Irene Jiang

Despite an unsuccessful search for a new alcohol policy director this summer, the University is moving forward with its plans to expand alcohol safety programming and offer more safe alternatives to Yale’s existing party culture.

In late April, the Alcohol and Other Drugs Harm Reduction Initiative — a unit of the Yale College Dean’s Office — announced plans for significant expansion, including hiring seven paid student interns to develop new programming and selecting a new director to oversee the initiative by the time classes resumed in the fall. The program has not yet hired a director, but the interns were hired in the spring and have already begun planning how to address big drinking events on campus, like Halloween and The Game, according to Student Affairs Fellow David Lindsey ’12.

“Our goal this year is to get [the interns] established on campus and start dialogue,” Lindsey said. “[We want to] let people know that they’re not here to rain on anyone’s parade but that they’re here to provide options.”

The search for the director, he added, will continue this semester. He emphasized that not having a director has not significantly hindered the office’s operations, as the YCDO has provided active support.

The interns meet weekly and provide a perspective on Yale’s drinking culture not readily accessible to administrators, Lindsey said.

“They give us a sense of what’s actually happening on campus, like ‘Where do people go?’” he said. “The perspective is invaluable because we don’t actually know student behavior without consulting students.”

Though the specifics of the interns’ projects have yet to be decided, one possible initiative would be to set up a tent at the Game that would provide food and water in an environment where alcohol is prevalent.

Some students interviewed were in favor of new educational programs, while others pointed out weaknesses in existing ones. David Guzhnay ’18 said he thought the “Think About It” online alcohol safety course required before freshman year was informative, but he added that by now he has forgotten much of what he learned.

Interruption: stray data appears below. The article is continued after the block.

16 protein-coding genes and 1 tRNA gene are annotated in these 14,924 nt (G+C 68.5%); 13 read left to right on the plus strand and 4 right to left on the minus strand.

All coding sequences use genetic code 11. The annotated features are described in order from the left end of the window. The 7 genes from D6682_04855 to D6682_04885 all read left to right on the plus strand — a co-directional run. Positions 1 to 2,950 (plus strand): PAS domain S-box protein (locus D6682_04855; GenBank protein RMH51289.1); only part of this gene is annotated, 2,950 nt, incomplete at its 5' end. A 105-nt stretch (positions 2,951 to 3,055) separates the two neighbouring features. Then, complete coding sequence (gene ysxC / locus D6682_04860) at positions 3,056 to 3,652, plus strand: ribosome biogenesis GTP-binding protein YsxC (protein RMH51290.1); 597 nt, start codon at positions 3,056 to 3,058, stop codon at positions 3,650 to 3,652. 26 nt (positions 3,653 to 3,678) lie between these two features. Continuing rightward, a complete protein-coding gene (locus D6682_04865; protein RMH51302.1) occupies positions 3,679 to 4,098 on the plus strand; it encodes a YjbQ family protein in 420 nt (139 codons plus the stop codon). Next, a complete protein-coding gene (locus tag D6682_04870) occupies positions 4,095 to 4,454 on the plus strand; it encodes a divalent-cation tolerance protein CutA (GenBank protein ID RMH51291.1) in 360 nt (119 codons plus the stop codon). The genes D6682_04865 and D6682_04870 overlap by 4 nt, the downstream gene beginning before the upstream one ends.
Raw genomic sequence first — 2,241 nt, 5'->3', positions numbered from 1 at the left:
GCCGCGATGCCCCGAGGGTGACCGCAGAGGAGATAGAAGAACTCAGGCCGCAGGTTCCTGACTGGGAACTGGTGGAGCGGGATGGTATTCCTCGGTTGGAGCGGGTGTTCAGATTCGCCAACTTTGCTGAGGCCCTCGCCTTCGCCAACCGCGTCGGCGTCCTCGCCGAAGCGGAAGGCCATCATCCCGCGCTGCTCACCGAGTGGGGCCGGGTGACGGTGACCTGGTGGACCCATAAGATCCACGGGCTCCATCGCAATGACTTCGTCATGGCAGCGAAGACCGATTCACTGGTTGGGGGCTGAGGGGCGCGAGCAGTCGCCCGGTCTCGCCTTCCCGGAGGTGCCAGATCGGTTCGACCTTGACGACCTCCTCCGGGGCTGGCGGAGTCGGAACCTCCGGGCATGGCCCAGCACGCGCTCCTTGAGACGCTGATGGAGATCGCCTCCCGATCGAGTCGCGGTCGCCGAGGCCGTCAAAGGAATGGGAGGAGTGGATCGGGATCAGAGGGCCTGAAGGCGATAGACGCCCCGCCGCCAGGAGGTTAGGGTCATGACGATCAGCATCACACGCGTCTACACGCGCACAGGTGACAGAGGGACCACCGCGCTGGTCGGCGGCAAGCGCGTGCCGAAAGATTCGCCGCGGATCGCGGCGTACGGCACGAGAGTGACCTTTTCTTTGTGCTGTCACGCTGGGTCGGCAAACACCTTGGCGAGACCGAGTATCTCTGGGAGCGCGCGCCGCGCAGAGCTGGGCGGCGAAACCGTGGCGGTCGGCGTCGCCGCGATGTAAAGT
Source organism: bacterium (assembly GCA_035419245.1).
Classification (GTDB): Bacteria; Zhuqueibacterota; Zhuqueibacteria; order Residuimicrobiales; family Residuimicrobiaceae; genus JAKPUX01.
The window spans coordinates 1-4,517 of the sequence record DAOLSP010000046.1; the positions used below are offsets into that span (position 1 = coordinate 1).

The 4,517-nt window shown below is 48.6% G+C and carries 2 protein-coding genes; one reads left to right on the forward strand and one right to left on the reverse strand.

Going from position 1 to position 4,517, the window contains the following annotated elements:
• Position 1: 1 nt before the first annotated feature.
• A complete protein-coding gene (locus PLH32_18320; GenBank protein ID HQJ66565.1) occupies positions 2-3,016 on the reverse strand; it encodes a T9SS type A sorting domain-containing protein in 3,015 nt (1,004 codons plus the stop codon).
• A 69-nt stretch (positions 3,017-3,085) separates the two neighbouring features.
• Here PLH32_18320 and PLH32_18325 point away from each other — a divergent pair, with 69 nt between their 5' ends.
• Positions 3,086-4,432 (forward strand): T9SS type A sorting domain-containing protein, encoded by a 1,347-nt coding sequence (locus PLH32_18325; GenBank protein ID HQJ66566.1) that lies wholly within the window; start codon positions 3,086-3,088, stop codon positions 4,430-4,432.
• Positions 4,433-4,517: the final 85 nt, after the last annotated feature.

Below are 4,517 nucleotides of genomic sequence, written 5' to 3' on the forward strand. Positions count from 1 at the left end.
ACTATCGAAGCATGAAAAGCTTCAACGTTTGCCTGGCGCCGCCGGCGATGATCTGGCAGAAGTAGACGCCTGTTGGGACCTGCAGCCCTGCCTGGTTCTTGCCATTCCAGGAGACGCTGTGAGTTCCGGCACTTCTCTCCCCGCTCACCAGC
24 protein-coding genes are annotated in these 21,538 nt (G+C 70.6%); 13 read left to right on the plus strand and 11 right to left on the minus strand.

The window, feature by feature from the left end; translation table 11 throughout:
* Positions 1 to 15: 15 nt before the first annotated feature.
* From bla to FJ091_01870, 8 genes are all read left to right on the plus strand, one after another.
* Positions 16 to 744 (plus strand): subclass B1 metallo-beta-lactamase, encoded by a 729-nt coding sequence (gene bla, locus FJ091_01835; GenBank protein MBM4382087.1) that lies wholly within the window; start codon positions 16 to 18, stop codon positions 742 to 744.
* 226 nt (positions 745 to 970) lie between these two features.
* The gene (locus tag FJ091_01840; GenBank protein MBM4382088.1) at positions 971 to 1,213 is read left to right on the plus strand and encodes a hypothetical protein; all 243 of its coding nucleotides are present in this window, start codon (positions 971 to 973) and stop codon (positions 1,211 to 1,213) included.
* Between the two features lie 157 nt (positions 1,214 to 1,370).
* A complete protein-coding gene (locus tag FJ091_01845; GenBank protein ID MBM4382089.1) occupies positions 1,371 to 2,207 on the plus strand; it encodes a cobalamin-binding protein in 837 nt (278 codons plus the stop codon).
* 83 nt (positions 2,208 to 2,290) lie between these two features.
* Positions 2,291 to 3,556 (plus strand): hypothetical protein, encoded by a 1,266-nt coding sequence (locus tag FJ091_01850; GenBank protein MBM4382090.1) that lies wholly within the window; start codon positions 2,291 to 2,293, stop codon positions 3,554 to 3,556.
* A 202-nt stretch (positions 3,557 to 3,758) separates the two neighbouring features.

Katie Choi ’18 noted that the education may not be as effective as possible because the information is not reinforced over time.

“We just got a bunch of [information] at the beginning of our freshman year, but people don’t get reminded about it over the next four years,” she said.

Li Wang ’17 suggested greater transparency from the University. If Yale communicated more statistics about dangerous drinking, he said, students would be encouraged to be safer.

All students interviewed agreed with Yale’s stance that alcohol is a medical rather than a disciplinary issue, and several knew students who had participated in AODHRI’s free bartender certification course.

There is evidence that Yale’s safety-first approach to drinking is working: Last February, Assistant Dean of Student Affairs Melanie Boyd told the News that the number of alcohol-related emergency transports initiated by students who were not Freshman Counselors had risen by 70 percent since fall 2012, partially due to educational programming. In addition, Lindsey said the introduction of the “Think About It” course three years ago was associated with a lower incidence of alcohol-related medical emergencies among freshmen at the beginning of last year.

Still, while experts on alcohol-abuse prevention said educational programming is an important first step, they cited less tangible changes, like addressing a school’s drinking culture, as necessary to enacting reform.

Traci Toomey, a professor of epidemiology and community health at the University of Minnesota, said student knowledge of the adverse consequences of drinking is not enough to change habits. Individual factors like perceptions of social norms and environmental factors such as the availability of alcohol on campus are also important, she said.

According to Dolores Cimini, a professor at the University at Albany and an expert on alcohol-abuse prevention in college students, AODHRI’s push to provide non-alcoholic options is “protective behavior” — minimizing the risks associated with drinking.

“If there are options to reduce risks, then students will be more likely to consider those options,” she said.

Still, Toomey cautioned that input is often solicited from only those students who drink, noting that it is important to hear from students who do not drink as well. Lindsey said the AODHRI interns come from a variety of social backgrounds on campus, including sports teams, Greek life and other groups.

According to Cimini, student input is critical for an alcohol policy’s success. She cited theories in psychology which state that for policies to work best, the people affected by them should be involved in their creation.

“There are some pieces of policy that are not changeable — the law is the law,” Cimini said. “But just being involved in a process of development of new policies, even though they may be restrictive, does make a difference in terms of people feeling that they’re fair and that they should be enforced.”